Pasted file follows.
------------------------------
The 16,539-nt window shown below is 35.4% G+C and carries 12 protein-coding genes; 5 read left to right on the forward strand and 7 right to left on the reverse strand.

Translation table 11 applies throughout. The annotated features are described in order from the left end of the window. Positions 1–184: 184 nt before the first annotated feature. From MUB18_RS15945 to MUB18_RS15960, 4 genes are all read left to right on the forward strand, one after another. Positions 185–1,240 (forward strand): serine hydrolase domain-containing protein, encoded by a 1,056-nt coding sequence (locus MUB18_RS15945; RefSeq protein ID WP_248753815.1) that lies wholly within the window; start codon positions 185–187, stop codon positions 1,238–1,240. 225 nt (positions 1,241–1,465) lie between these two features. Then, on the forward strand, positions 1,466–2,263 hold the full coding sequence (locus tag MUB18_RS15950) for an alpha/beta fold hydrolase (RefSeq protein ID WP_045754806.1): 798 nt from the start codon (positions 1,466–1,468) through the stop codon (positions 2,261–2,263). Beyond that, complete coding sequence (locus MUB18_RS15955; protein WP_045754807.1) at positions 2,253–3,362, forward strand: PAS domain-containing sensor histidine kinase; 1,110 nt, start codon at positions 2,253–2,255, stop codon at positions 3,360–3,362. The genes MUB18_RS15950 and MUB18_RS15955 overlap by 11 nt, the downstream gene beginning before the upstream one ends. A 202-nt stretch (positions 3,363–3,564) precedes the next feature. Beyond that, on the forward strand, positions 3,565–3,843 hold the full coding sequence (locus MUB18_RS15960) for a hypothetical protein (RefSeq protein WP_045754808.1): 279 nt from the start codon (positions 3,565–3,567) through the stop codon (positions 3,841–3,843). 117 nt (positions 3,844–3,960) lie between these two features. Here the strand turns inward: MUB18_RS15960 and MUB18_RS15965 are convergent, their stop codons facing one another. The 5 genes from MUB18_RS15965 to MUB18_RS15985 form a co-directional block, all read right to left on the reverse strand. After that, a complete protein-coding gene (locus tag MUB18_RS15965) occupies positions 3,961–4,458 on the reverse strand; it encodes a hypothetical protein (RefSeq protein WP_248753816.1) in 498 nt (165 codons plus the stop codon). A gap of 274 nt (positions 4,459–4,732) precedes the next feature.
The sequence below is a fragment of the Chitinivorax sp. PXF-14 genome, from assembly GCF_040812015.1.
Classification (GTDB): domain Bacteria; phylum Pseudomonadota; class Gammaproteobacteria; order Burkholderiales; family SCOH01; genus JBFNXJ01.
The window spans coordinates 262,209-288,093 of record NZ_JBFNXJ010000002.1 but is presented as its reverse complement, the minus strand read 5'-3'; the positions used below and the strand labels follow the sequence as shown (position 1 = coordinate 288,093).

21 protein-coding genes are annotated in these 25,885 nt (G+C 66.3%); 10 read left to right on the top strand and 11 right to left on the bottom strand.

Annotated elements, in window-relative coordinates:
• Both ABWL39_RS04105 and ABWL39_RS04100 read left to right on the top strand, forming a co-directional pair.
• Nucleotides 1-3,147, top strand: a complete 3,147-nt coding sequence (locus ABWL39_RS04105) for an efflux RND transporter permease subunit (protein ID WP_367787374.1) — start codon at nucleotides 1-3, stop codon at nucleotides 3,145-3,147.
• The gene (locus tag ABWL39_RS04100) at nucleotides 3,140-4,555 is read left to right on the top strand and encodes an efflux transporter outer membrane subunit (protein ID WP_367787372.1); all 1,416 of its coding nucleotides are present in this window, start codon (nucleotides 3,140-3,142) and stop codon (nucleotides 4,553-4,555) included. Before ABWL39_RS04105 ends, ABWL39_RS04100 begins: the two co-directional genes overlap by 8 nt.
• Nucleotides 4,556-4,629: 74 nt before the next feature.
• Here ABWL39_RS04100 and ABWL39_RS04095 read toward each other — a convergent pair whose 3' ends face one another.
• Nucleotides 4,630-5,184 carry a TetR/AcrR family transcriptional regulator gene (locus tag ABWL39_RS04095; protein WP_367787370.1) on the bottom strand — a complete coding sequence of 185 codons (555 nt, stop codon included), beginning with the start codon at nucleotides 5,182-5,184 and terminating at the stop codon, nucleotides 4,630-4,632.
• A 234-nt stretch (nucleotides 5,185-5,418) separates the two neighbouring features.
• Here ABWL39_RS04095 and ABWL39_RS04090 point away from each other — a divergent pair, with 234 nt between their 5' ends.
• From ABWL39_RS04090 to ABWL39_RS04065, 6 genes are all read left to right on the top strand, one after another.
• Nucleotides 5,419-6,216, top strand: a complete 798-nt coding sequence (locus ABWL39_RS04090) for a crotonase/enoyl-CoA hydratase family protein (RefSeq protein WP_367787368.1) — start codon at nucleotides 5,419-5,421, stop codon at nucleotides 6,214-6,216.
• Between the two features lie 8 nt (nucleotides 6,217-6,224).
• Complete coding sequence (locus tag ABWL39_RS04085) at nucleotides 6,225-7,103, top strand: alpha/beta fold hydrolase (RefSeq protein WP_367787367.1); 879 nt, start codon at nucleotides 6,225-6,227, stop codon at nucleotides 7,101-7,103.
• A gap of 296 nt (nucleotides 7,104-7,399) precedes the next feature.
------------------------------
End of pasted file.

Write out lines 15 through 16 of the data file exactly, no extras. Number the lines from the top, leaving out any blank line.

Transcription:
• Here ABWL39_RS04095 and ABWL39_RS04090 point away from each other — a divergent pair, with 234 nt between their 5' ends.
• From ABWL39_RS04090 to ABWL39_RS04065, 6 genes are all read left to right on the top strand, one after another.